Remember Field Day? Way back when we were in elementary school? There were potato sack races, tug of war, the water balloon toss, etc.? I loved Field Day.
Well, last year Man-Child - because he is the PE teacher at an elementary school - was in charge of Field Day. At the last minute, he was in search of "potato sacks" (i.e., burlap sacks...because they were "more authentic"). Needless to say, in this day and age, one cannot just wander into any store today and buy potato sacks so I convinced him that pillow cases would fill the bill. He so disheartened about having to use pillow cases that I offered to make him some potato sacks for this year's Field Day. Classically, I figured, how hard could it be? Buy some burlap, zip, zip on the sewing machine and DONE.
Let's not forget that a seamstress I am not.
So about two weeks ago, it dawned on me that if I were to fulfill my promise on these potato sacks then I needed to get started. So I headed out to JoAnn's - and lucky me - the burlap was on sale! As the lady was cutting the yardage I requested, it occurred to me to ask..."Can I use my sewing machine with this fabric?" The short answer? No. (And if you tell me in the comments that I can, I will just keel over and die - but after working with this fabric, I'm thinking it wouldn't be the best idea for the machine as burlap sheds like crazy).
Nonplussed, I pressed on - I mean, honestly, how hard could it be to measure the fabric, fold it up, stitch up the two sides and call it done? I should probably mention here that I've never actually worked with burlap.
My prototype went fairly quickly - took maybe an hour...until I realized that the prototype was unraveling at the seams as I was sewing. I set the project aside for the following weekend - whereupon I made ANOTHER trip to JoAnn's after seeing on Google that I needed some kind of binding material.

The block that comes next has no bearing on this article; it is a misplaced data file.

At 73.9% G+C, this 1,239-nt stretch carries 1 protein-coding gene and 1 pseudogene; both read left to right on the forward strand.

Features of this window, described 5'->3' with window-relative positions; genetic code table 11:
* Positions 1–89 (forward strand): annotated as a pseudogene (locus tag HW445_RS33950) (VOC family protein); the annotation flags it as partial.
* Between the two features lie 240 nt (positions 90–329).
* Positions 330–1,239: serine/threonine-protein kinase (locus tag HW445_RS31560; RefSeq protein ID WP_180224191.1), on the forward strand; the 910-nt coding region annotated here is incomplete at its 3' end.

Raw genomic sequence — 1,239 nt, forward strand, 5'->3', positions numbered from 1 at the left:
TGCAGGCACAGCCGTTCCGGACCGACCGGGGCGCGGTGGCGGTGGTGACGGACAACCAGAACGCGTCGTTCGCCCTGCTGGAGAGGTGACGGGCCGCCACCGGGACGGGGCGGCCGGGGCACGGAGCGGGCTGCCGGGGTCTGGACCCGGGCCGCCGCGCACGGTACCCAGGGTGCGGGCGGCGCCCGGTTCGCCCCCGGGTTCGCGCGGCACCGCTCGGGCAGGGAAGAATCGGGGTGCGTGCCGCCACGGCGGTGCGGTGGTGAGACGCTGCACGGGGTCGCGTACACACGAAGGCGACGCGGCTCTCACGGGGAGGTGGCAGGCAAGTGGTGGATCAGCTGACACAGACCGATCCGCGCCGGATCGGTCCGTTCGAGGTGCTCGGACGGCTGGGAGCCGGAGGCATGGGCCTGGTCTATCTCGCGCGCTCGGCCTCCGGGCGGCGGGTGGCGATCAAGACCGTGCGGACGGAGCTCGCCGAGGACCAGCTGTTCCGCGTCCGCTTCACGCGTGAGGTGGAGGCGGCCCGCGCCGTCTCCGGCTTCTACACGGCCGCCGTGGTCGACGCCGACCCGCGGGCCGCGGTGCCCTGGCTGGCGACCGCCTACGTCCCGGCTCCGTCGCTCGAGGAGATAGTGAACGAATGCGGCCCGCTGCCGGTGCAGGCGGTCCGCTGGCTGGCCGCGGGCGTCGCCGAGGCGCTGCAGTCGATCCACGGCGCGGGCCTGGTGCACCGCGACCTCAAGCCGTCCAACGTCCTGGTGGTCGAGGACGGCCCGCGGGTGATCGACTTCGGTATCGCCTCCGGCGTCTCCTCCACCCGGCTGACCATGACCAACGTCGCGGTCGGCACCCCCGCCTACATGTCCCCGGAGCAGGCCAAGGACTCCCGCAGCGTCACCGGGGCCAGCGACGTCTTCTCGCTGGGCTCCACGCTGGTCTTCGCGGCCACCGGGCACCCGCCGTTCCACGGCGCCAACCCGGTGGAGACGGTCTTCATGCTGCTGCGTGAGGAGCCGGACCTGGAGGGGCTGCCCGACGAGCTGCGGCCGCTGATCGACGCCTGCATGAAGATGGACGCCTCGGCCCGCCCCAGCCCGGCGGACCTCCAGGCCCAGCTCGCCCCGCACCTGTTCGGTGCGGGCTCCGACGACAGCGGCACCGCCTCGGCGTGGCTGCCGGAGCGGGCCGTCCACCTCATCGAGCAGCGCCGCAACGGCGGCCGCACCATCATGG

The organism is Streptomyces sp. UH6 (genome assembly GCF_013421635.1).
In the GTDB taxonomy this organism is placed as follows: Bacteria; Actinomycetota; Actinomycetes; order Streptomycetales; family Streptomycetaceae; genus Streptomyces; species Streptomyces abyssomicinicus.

The knowledgeable lady showed me the bias tape and explained how it worked. I bought it and brought it home. Where I then spent a good FIVE hours sewing, by hand, a new prototype. And discovered that my handiwork is kinda sloppy but it seemed to work.
Today, I found myself with six hours to kill as I waited for the repairman to show up to fix the dryer (seriously? For a dryer that's only THREE years old? And, a SIX hour window? And then didn't show up?!) I figured I'd repair the first prototype - which took me (yep, you guessed it! Another five hours - so ten hours later and I only have two potato sacks to show for it. On the plus side, my handiwork is improving). Somewhere in there, I realized that even if the binding works this material is kinda flimsy - and that I think I'm allergic to burlap seeing as my eyes have been leaking for hours and I've been sneezing non-stop. So having kids, stuffed into it and jumping to a finish line is going to ruin all the work I am putting into them on the first go round - not to mention that surely some child out there would be as sensitive to this stuff as I seem to be...
So I texted Man-Child about the possibility of finding a fabric that looks like old flour sacks instead. And he was fine with it...of course, he is. Is it possible that I was the one that was over-thinking last year's Field Day? Of course it is.
At least with flour sack-type fabric, I can literally zip, zip on the sewing machine, DONE and finish this project in one weekend...I think...
Oh hell, what do I know?
I do know this...know what you are getting into before you volunteer. AND? Know that maybe what you are volunteering isn't even a "requirement."